“Make sure Mac’s package makes it from the train into the bank vault and stays there until he comes for it.”

“Train’s comin’ from Mexico. It better not be a bust of that Roman guy.”

Heyes went up to the porter. “Do you have a package for Mac McCreedy?

The man looked at the manifesto on a clipboard. “I sure do. Say a Thaddeus Jones will sign for it. Is that you?”

Curry stepped up. “I’m Thaddeus Jones.”

“Sign here.” The porter handed him the clipboard and a pen.

The Kid signed his name and handed the manifesto back to the man, who turned and went into the railcar. He came back with a box about a foot long and several inches wide. “Here you go.”

“At least it’s not a bust,” mumbled Curry as he took the box.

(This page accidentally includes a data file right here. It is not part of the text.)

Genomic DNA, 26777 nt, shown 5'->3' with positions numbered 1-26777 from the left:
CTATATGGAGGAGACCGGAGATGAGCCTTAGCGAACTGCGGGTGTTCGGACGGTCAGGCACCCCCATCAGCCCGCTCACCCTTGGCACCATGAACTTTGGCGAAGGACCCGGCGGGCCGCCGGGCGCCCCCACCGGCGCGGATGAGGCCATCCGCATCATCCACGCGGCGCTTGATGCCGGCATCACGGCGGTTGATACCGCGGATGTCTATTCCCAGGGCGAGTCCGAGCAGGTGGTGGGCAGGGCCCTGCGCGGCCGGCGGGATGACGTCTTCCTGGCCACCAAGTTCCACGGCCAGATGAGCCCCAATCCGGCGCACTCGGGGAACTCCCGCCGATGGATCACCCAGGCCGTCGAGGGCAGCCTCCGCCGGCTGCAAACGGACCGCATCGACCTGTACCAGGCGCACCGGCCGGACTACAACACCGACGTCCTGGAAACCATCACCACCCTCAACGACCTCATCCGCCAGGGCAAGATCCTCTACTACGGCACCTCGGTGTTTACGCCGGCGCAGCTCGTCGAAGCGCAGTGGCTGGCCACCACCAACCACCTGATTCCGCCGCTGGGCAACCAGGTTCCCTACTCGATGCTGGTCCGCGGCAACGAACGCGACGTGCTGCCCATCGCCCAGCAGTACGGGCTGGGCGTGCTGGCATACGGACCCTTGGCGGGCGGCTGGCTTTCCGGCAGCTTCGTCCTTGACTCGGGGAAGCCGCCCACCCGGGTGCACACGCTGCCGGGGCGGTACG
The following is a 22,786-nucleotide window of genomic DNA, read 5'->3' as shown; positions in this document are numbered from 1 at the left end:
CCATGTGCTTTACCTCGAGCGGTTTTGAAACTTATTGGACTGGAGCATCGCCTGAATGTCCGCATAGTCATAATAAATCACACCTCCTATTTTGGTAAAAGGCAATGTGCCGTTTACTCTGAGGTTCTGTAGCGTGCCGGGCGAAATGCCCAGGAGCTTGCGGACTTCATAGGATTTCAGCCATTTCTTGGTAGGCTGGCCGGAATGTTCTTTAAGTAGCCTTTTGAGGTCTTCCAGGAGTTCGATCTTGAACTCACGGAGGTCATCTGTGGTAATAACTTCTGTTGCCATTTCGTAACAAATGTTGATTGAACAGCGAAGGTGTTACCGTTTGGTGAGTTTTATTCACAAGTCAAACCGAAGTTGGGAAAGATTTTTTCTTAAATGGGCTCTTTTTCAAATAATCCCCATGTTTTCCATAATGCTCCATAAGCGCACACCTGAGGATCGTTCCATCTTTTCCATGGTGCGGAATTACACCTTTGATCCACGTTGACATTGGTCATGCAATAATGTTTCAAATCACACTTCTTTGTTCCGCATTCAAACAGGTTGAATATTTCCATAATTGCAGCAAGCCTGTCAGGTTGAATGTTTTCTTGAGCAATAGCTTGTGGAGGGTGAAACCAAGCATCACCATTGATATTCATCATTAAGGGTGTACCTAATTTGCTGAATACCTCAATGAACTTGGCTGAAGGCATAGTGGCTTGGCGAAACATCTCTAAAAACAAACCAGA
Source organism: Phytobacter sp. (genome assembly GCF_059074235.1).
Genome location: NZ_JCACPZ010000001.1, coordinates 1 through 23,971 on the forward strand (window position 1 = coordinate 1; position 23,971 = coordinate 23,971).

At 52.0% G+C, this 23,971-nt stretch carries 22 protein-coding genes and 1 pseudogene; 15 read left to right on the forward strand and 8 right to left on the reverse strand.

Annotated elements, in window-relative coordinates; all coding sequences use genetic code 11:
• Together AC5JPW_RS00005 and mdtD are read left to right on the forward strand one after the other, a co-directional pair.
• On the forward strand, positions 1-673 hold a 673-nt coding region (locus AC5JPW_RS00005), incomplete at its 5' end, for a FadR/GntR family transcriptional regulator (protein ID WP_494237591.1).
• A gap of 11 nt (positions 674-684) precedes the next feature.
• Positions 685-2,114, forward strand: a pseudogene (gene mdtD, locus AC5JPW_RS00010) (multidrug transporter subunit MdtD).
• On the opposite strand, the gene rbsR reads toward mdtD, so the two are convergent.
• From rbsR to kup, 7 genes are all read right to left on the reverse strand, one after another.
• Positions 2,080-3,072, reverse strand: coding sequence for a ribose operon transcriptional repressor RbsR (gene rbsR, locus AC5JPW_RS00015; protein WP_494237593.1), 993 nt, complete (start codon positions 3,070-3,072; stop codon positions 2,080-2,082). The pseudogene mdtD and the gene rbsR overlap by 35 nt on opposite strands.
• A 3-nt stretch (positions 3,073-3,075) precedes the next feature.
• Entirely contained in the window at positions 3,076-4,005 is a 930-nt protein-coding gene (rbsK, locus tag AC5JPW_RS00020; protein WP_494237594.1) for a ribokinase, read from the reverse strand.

Heyes and Curry walked on the shady side of the road to the adobe bank. They entered the cooler building and stepped up to the manager’s desk.

“May I help you?”

“Yes,” Heyes said as he removed his hat. “We have a package for Mac McCreedy.”

The bank manager smiled. “Mr. McCreedy requested we place his package in our vault. He seemed very concerned about the security.” He stood and walked over to the safe. “I assured him no one would be able to open this Brooker 303.”

Heyes followed behind and smiled. “I’m sure no one can.”

“Can you turn away for a moment while I open the combination?”

“Sure.” Heyes and the Kid turned to face the door until they heard the door open.

“May I?”

The Kid handed over the box and they watched as the manager placed it in the safe and shut the door, giving the tumbler a spin.

“Nice and secure until Mr. McCreedy comes for it.”

* ~ * ~ * ~ *

Heyes and Curry went up to the hotel desk. A portly gentleman with mutton chops sat behind the counter fanning himself.

“We’d like a room in the front facing the street, please,” Heyes requested.